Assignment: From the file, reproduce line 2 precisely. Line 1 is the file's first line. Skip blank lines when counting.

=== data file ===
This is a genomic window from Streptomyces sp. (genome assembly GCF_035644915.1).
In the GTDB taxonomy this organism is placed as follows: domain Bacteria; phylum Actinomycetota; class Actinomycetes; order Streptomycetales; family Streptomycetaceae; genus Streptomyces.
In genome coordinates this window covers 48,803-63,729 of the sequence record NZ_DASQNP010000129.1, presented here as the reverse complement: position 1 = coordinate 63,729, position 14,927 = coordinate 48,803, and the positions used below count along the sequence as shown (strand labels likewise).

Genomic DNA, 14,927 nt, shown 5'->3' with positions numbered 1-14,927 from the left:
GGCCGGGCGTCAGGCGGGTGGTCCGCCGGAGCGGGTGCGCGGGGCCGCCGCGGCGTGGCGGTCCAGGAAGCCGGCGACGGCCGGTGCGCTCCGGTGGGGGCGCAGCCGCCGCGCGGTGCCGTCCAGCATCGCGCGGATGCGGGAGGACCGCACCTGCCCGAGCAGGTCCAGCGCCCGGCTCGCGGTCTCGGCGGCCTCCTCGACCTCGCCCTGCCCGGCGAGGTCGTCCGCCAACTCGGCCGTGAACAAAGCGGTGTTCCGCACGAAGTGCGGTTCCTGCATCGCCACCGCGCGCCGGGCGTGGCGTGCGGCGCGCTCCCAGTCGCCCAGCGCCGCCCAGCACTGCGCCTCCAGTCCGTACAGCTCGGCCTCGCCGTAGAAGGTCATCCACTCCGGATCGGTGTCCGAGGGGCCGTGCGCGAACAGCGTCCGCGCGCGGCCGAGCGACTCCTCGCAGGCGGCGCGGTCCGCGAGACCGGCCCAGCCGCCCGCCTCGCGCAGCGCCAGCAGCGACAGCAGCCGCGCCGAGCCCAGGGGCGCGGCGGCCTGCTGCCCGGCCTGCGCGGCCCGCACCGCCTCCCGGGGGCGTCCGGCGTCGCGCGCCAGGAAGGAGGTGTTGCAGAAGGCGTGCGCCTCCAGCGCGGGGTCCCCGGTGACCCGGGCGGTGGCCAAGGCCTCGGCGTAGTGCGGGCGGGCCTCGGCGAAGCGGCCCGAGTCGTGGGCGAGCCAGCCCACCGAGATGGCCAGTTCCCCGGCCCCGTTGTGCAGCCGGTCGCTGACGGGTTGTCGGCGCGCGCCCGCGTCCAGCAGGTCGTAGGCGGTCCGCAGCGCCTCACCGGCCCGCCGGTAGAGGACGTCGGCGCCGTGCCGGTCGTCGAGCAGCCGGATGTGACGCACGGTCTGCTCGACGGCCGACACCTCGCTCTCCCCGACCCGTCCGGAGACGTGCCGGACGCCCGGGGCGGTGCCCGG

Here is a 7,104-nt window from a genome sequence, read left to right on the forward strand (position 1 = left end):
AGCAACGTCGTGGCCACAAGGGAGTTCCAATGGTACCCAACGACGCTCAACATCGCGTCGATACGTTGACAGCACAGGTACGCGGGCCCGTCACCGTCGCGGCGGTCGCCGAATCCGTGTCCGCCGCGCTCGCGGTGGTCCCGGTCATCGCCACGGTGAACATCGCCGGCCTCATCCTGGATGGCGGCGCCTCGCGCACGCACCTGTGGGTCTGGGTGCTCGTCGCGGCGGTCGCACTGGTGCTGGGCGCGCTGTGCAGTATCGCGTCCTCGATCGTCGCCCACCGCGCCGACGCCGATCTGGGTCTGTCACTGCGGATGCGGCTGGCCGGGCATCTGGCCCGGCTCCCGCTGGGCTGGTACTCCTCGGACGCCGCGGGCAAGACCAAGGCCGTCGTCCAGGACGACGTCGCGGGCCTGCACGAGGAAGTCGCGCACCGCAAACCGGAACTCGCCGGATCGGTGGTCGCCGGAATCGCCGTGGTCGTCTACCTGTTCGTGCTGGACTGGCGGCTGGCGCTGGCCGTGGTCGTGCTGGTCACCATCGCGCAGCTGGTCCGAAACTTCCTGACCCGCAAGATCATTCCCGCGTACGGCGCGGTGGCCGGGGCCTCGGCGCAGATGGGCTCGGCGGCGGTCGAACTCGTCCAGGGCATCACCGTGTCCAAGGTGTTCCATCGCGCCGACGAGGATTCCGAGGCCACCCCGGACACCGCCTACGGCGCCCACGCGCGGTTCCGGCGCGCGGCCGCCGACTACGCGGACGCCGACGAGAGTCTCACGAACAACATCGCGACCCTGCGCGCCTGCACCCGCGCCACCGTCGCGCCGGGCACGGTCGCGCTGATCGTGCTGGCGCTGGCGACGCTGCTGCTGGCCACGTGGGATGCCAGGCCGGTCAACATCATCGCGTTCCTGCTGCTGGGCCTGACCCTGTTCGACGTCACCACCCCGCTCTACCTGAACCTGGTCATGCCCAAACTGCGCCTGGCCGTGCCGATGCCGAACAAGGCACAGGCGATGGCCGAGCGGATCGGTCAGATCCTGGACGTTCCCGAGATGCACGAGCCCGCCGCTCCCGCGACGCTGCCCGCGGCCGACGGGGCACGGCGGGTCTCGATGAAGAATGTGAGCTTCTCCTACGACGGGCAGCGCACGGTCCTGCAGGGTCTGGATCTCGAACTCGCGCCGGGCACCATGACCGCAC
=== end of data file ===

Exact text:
In the GTDB taxonomy this organism is placed as follows: domain Bacteria; phylum Actinomycetota; class Actinomycetes; order Streptomycetales; family Streptomycetaceae; genus Streptomyces.